If you are before retirement age, the worst thing you can do for your future is to cash in any retirement accounts. You will pay a penalty and seriously hurt your retirement. Personally, I'd rather let my house go into foreclosure or have my car repossessed before I cashed in my retirement early. If you are in retirement, contact your custodian and they will give you info on required minimum distributions. They can also cash you out early if that is what you are determined to do. Your custodian should be listed on your statement.
Even if you have reached that magical age of 59 ½ and can avoid the extra 10% penalty on withdrawals, if you cash out your retirement account you will be triggering a taxable event. I, of course, am making an assumption on the limited information provided in the question that you are not just moving to more liquid assets, but you actually mean you are contemplating a complete “cash-out” of the retirement account status. I have encountered a few people, having not consulted with a qualified professional first, who have done this in the past and later regretted it.
Think of the retirement account, whether it is a 401k, 403b, IRA or some other type of tax deferred account, as a bubble that your assets are held in. While they are in that bubble, they cannot be attacked by the tax man. I am not giving tax advice here, but as an example, if you remove some of your cash from the bubble (as in taking your required Minimum distribution after age 70 ½) whatever portion you remove is added to that years taxable income. If your RMD for any year is $10,000 or so, it shouldn’t increase your tax rate that much in any year, and law requires you do it anyway. However, imagine if you took all of your assets out of the bubble; it can be catastrophic. If a retiree cashes out and moves say $300,000 out of the retirement bubble in any year, it is likely you could rocket up the tax rate ladder and pay a significant tax bill depending on your other income. I don’t know how much that would be but two words pop into mind-six figures!!
Remember it’s not always what you make, it’s what you keep! Consult with an advisor and/or tax planner.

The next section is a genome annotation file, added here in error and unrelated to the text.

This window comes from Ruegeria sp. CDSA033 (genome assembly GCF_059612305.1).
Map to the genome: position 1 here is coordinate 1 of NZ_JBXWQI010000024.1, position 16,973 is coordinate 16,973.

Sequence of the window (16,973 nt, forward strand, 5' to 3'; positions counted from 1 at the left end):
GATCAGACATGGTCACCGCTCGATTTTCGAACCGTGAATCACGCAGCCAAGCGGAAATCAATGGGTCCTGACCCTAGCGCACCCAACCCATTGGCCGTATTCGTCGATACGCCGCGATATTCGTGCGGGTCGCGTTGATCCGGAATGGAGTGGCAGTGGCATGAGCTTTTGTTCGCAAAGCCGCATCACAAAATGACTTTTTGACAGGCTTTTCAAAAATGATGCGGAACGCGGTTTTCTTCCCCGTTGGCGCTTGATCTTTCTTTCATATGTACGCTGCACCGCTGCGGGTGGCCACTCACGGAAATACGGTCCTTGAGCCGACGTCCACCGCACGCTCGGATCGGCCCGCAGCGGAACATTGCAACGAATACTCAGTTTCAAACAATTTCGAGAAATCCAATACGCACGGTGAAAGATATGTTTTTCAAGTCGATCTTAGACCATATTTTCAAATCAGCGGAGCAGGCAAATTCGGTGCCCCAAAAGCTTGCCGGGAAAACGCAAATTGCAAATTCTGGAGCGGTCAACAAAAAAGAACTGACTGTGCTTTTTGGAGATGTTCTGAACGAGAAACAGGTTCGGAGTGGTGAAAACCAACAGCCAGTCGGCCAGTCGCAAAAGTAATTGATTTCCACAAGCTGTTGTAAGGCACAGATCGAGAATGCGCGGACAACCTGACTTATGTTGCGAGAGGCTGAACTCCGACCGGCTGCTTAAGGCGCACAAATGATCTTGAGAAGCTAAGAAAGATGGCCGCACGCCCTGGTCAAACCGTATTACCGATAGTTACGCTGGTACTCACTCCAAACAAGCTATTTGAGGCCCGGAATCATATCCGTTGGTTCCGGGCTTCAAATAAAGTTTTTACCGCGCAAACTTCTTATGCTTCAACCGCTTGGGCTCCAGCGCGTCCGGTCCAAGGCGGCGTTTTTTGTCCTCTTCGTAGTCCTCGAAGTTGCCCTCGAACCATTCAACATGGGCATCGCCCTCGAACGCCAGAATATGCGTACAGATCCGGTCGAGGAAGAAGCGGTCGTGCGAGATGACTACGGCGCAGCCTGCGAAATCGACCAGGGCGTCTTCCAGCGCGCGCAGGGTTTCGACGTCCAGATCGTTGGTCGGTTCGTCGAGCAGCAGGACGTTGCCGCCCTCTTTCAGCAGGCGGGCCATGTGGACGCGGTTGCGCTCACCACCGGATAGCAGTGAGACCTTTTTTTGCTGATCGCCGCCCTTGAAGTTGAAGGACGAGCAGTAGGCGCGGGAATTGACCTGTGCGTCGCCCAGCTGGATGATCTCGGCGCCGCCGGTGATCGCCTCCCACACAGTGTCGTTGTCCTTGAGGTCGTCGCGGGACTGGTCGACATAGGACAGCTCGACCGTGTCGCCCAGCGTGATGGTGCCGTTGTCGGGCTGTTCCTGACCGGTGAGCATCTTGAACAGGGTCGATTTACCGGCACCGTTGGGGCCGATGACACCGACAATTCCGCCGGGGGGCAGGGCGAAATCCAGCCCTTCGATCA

It depends on what you mean by retirement (I'll need a little more information). If you are under 59 1/2 and your money is in an actual retirement account (401k, IRA, 403b, etc.), you may only be able to take it out under certain specific circumstances.
If you have a pension, there will be some distribution options that you will have to follow in order to get cash (some offer lump some payments, others have to be distributed over time).
So maybe you could provide a few more specifics. Where is your retirement, how old are you and what is your situation?
To cash in a retirement account of any kind, you would need to complete distribution paperwork that can be obtained from the brokerage firm or plan provider. The amount and nature of your distribution will be reported to the IRS. As Michael and Alex pointed out, you can't liquidate all types of retirement accounts. Also, if you are under age 59 1/2, you will have to pay taxes and a 10% early withdrawal penalty on the amount of your distribution. If it's a Roth IRA, you would pay taxes and a penalty on any growth. Finally, it's rarely ever a good idea to cash out a retirement account because you will lose future tax-deferred growth on the money you withdraw and it could take years to rebuild your retirement savings to pre-withdrawal levels. You might want to consult with a financial advisor who might be able to suggest a way to meet your need for cash without having to liquidate your retirement savings. Good luck.